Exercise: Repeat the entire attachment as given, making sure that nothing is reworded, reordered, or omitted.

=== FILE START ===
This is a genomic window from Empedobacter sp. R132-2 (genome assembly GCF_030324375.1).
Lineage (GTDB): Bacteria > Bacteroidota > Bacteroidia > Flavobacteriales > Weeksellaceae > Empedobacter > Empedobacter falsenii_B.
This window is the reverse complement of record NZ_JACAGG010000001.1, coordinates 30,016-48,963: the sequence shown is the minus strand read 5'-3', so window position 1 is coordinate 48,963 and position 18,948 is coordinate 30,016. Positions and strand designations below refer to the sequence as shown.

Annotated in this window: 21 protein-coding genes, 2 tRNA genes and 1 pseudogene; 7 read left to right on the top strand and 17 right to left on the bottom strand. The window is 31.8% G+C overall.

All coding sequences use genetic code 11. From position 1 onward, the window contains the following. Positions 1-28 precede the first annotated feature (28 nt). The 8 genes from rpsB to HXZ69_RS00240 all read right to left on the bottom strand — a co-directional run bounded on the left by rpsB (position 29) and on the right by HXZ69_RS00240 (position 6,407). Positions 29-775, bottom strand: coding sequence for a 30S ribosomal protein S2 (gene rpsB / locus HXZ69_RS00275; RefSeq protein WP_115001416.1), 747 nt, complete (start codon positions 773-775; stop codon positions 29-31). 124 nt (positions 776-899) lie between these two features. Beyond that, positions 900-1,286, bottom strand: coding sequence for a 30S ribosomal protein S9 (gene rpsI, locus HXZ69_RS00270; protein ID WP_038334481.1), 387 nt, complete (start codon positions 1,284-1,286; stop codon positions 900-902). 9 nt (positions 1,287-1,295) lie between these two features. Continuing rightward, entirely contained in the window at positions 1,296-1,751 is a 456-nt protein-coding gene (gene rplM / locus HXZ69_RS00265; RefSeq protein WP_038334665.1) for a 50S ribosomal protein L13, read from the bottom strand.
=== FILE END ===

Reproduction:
This is a genomic window from Empedobacter sp. R132-2 (genome assembly GCF_030324375.1).
Lineage (GTDB): Bacteria > Bacteroidota > Bacteroidia > Flavobacteriales > Weeksellaceae > Empedobacter > Empedobacter falsenii_B.
This window is the reverse complement of record NZ_JACAGG010000001.1, coordinates 30,016-48,963: the sequence shown is the minus strand read 5'-3', so window position 1 is coordinate 48,963 and position 18,948 is coordinate 30,016. Positions and strand designations below refer to the sequence as shown.

Annotated in this window: 21 protein-coding genes, 2 tRNA genes and 1 pseudogene; 7 read left to right on the top strand and 17 right to left on the bottom strand. The window is 31.8% G+C overall.

All coding sequences use genetic code 11. From position 1 onward, the window contains the following. Positions 1-28 precede the first annotated feature (28 nt). The 8 genes from rpsB to HXZ69_RS00240 all read right to left on the bottom strand — a co-directional run bounded on the left by rpsB (position 29) and on the right by HXZ69_RS00240 (position 6,407). Positions 29-775, bottom strand: coding sequence for a 30S ribosomal protein S2 (gene rpsB / locus HXZ69_RS00275; RefSeq protein WP_115001416.1), 747 nt, complete (start codon positions 773-775; stop codon positions 29-31). 124 nt (positions 776-899) lie between these two features. Beyond that, positions 900-1,286, bottom strand: coding sequence for a 30S ribosomal protein S9 (gene rpsI, locus HXZ69_RS00270; protein ID WP_038334481.1), 387 nt, complete (start codon positions 1,284-1,286; stop codon positions 900-902). 9 nt (positions 1,287-1,295) lie between these two features. Continuing rightward, entirely contained in the window at positions 1,296-1,751 is a 456-nt protein-coding gene (gene rplM / locus HXZ69_RS00265; RefSeq protein WP_038334665.1) for a 50S ribosomal protein L13, read from the bottom strand.